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Fracking week in Westminster (24th-28th March)

1st April 2014

Transcripts of last week’s parliamentary questions and statements on the discussions about shale gas at the European Council and Nuclear Security Summit.

With thanks to theyworkforyou.com


Statement to the House of Commons by David Cameron
The Council agreed to encourage that by doing more to cut red tape, attract investment, stimulate innovation and pioneer more work on reducing energy costs, including shale gas….

I also pushed hard on the need to reduce Europe’s dependency on energy from Russia. The G7 agreed that energy Ministers would meet ahead of the Brussels summit, and the European Council tasked the Commission to produce a comprehensive plan for reducing Europe’s dependency on Russia by June. This work is long term but vital. It requires new gas pipelines, new liquefied natural gas terminals, more shale gas, more sources from outside Russia and greater connectivity. Above all, it requires political will and I am determined that, although the UK has almost no reliance on Russian gas, we should play our part in this important work.

Question by Mark Menzies (Fylde, Conservative)
The Prime Minister has set out the role that shale gas can play in UK and European energy security, but can he assure me and my constituents that we will not develop shale gas unless we are sure that it is safe, with safety enshrined in a robust regulatory framework?

Answer by David Cameron, Prime Minister
I absolutely agree with my hon. Friend. I am convinced that we can develop shale gas in a way that is safe, and in a way that provides useful supplies of gas and can benefit local communities. I think we should look carefully at what has happened in the United States. The overwhelming lesson from the United States is that this can be done, and it can be a real bonus for local communities and for our country.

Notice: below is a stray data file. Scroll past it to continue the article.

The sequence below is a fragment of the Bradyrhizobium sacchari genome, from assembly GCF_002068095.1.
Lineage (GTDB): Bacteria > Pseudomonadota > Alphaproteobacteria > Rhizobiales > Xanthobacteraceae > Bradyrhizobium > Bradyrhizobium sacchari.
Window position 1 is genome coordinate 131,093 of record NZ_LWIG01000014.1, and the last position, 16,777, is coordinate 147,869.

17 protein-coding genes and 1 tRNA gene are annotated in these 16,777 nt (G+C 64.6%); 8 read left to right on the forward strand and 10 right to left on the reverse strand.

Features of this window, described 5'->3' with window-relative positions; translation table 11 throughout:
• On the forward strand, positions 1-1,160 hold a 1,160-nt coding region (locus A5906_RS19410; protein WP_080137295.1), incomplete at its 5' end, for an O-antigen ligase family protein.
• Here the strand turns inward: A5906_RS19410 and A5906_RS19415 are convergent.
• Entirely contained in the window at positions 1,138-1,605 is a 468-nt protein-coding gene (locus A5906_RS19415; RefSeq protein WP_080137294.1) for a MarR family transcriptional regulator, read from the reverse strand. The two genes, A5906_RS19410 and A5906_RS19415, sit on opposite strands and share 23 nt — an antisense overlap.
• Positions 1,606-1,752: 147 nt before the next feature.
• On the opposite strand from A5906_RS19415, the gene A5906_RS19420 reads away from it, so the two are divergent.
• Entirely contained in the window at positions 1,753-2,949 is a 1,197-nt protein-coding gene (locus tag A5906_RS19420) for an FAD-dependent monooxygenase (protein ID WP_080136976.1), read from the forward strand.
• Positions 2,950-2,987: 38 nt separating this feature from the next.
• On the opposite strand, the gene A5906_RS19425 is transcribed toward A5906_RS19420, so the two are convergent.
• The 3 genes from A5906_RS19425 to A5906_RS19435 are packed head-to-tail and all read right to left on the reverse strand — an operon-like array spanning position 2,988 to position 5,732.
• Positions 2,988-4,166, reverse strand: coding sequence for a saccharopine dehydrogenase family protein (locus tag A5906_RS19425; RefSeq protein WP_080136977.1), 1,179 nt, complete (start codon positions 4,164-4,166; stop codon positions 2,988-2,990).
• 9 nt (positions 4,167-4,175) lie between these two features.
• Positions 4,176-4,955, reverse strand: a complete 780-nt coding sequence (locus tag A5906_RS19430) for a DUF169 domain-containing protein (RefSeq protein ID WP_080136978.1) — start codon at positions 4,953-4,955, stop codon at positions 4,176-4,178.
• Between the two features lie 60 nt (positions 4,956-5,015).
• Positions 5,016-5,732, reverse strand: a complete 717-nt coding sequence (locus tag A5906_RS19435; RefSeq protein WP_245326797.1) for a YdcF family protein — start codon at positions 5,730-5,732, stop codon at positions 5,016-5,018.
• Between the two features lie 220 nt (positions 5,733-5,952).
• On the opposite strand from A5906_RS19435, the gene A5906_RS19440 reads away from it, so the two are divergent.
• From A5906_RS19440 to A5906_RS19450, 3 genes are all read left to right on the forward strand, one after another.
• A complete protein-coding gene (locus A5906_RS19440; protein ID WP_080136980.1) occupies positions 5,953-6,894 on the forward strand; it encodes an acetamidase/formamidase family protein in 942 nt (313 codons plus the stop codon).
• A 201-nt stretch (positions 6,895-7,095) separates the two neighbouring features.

House of Lords debate
Question by Lord Howell of Guildford (Conservative)
Turning to energy issues, does my noble friend accept that while it makes obvious good sense to build a better infrastructure for energy connectors throughout Europe so that oil and gas can flow and markets can work, we need to be rather careful about allowing too much centralisation and dictation of energy policy at national level by the EU?

Answer by Lord Hill of Oareford (Conservative)
I agree very strongly with my noble friend on that and with the distinction he draws. It is one of the reasons that, when the European Council was looking towards targets for 2030, Britain made very clear its case that any such target does not bind the behaviour of individual member states or constrain their flexibility in how they go about doing so.

The other point that emerged from the discussions, of which I hope my noble friend will approve, is the emphasis on seeking to develop other sources of energy—whether that is shale gas or other developments—which will reduce our dependency, and the EU’s dependency, on Russia, which is clearly very much to be desired.

Question by Lord Lawson of Blaby (Conservative)
My Lords, I welcome the Prime Minister’s recognition that it is necessary and desirable to press ahead as fast as possible with the development of the UK’s indigenous shale gas resources, not merely because it will be good for the economy, but on geopolitical grounds because it will lessen the West’s reliance on Russian gas. However, is it not shameful that so far there has been only one exploratory well drilled in this country and that the industry is clear that the reason for the snail’s pace of progress is the mind-boggling bureaucratic complexity of the regulatory system in this country? Is it not time that the Government put their money where their mouth is and sorted this out?

Answer by Lord Hill of Oareford (Conservative)
I agree with my noble friend’s point on the contribution that shale gas can make to the geopolitical balance of power and to increasing our collective independence, which I think is absolutely right. I also agree with him about the other benefits that it could bring to the economy, and the sooner we can crack on with it, the better

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